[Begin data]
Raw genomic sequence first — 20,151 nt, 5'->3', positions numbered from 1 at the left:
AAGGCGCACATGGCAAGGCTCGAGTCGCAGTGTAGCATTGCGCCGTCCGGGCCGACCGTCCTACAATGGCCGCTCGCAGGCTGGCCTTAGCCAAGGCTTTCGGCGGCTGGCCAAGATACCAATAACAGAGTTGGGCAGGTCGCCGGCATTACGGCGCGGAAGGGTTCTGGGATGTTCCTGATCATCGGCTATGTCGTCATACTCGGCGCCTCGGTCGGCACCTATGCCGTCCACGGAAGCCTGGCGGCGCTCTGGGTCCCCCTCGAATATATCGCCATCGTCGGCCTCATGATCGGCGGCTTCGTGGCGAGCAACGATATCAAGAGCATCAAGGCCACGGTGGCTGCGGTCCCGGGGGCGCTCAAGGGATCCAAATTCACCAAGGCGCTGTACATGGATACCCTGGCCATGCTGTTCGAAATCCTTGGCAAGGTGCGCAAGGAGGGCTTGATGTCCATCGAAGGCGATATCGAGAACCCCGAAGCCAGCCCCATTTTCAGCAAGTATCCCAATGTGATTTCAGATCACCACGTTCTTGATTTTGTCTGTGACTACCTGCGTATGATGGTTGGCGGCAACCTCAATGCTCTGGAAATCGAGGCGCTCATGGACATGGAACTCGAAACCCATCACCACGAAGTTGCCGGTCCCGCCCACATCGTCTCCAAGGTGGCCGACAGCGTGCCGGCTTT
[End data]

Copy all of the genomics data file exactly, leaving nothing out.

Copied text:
Raw genomic sequence first — 20,151 nt, 5'->3', positions numbered from 1 at the left:
AAGGCGCACATGGCAAGGCTCGAGTCGCAGTGTAGCATTGCGCCGTCCGGGCCGACCGTCCTACAATGGCCGCTCGCAGGCTGGCCTTAGCCAAGGCTTTCGGCGGCTGGCCAAGATACCAATAACAGAGTTGGGCAGGTCGCCGGCATTACGGCGCGGAAGGGTTCTGGGATGTTCCTGATCATCGGCTATGTCGTCATACTCGGCGCCTCGGTCGGCACCTATGCCGTCCACGGAAGCCTGGCGGCGCTCTGGGTCCCCCTCGAATATATCGCCATCGTCGGCCTCATGATCGGCGGCTTCGTGGCGAGCAACGATATCAAGAGCATCAAGGCCACGGTGGCTGCGGTCCCGGGGGCGCTCAAGGGATCCAAATTCACCAAGGCGCTGTACATGGATACCCTGGCCATGCTGTTCGAAATCCTTGGCAAGGTGCGCAAGGAGGGCTTGATGTCCATCGAAGGCGATATCGAGAACCCCGAAGCCAGCCCCATTTTCAGCAAGTATCCCAATGTGATTTCAGATCACCACGTTCTTGATTTTGTCTGTGACTACCTGCGTATGATGGTTGGCGGCAACCTCAATGCTCTGGAAATCGAGGCGCTCATGGACATGGAACTCGAAACCCATCACCACGAAGTTGCCGGTCCCGCCCACATCGTCTCCAAGGTGGCCGACAGCGTGCCGGCTTT